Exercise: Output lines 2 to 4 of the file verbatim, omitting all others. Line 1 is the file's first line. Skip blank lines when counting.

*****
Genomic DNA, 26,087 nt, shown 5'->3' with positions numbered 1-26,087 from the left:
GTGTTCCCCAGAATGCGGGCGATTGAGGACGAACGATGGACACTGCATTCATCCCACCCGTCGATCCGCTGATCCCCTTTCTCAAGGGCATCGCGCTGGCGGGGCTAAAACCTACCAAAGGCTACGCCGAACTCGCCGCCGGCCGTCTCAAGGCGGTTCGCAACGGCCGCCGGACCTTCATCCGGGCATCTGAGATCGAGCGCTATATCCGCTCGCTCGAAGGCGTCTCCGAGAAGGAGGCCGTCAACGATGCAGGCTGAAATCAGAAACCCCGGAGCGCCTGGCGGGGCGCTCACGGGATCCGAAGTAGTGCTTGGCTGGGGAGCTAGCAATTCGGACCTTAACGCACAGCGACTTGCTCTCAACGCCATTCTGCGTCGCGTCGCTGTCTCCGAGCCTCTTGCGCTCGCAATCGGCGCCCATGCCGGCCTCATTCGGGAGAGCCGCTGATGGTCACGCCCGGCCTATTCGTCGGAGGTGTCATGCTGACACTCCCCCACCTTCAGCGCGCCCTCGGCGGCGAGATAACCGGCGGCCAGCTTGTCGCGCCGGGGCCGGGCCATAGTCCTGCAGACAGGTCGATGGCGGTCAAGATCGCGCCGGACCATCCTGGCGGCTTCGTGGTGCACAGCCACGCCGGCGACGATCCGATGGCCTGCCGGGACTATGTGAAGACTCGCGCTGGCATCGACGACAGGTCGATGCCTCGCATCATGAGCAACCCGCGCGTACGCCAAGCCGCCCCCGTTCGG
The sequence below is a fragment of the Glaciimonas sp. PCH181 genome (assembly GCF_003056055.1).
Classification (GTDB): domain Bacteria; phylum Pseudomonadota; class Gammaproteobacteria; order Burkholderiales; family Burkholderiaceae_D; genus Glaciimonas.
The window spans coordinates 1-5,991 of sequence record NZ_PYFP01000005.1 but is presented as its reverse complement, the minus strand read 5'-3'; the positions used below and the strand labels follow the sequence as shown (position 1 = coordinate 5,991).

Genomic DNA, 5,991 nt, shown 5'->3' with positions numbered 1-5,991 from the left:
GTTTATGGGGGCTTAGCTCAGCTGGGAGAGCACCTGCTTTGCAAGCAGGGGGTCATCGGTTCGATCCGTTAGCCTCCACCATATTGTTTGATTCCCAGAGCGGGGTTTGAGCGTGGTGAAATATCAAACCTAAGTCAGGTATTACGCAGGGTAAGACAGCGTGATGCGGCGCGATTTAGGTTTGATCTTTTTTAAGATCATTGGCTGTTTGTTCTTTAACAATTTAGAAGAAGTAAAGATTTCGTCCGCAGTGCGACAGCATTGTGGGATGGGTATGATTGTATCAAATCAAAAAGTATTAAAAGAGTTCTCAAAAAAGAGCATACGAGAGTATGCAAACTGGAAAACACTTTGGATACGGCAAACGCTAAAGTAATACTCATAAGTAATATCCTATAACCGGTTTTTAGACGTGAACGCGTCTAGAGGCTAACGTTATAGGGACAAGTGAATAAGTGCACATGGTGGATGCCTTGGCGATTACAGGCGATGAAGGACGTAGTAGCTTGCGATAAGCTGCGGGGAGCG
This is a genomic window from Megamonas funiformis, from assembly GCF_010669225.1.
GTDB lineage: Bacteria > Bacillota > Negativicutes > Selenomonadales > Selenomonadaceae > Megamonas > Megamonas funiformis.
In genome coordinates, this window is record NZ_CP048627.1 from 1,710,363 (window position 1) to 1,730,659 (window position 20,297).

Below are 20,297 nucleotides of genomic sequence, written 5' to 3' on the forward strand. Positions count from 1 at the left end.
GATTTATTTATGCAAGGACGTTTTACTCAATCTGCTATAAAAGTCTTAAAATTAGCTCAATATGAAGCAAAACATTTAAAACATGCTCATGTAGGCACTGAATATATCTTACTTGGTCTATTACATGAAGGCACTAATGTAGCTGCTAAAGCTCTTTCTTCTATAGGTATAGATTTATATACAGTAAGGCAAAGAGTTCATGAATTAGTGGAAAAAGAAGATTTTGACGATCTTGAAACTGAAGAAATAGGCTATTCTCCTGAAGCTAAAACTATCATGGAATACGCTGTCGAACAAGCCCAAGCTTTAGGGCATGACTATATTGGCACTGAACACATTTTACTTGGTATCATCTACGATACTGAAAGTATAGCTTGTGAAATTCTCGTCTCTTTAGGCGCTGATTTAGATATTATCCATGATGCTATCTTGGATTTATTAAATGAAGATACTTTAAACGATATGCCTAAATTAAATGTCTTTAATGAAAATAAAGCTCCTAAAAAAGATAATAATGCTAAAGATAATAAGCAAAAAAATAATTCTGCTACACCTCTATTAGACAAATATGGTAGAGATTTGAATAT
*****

GTGTTCCCCAGAATGCGGGCGATTGAGGACGAACGATGGACACTGCATTCATCCCACCCGTCGATCCGCTGATCCCCTTTCTCAAGGGCATCGCGCTGGCGGGGCTAAAACCTACCAAAGGCTACGCCGAACTCGCCGCCGGCCGTCTCAAGGCGGTTCGCAACGGCCGCCGGACCTTCATCCGGGCATCTGAGATCGAGCGCTATATCCGCTCGCTCGAAGGCGTCTCCGAGAAGGAGGCCGTCAACGATGCAGGCTGAAATCAGAAACCCCGGAGCGCCTGGCGGGGCGCTCACGGGATCCGAAGTAGTGCTTGGCTGGGGAGCTAGCAATTCGGACCTTAACGCACAGCGACTTGCTCTCAACGCCATTCTGCGTCGCGTCGCTGTCTCCGAGCCTCTTGCGCTCGCAATCGGCGCCCATGCCGGCCTCATTCGGGAGAGCCGCTGATGGTCACGCCCGGCCTATTCGTCGGAGGTGTCATGCTGACACTCCCCCACCTTCAGCGCGCCCTCGGCGGCGAGATAACCGGCGGCCAGCTTGTCGCGCCGGGGCCGGGCCATAGTCCTGCAGACAGGTCGATGGCGGTCAAGATCGCGCCGGACCATCCTGGCGGCTTCGTGGTGCACAGCCACGCCGGCGACGATCCGATGGCCTGCCGGGACTATGTGAAGACTCGCGCTGGCATCGACGACAGGTCGATGCCTCGCATCATGAGCAACCCGCGCGTACGCCAAGCCGCCCCCGTTCGG
The sequence below is a fragment of the Glaciimonas sp. PCH181 genome (assembly GCF_003056055.1).
Classification (GTDB): domain Bacteria; phylum Pseudomonadota; class Gammaproteobacteria; order Burkholderiales; family Burkholderiaceae_D; genus Glaciimonas.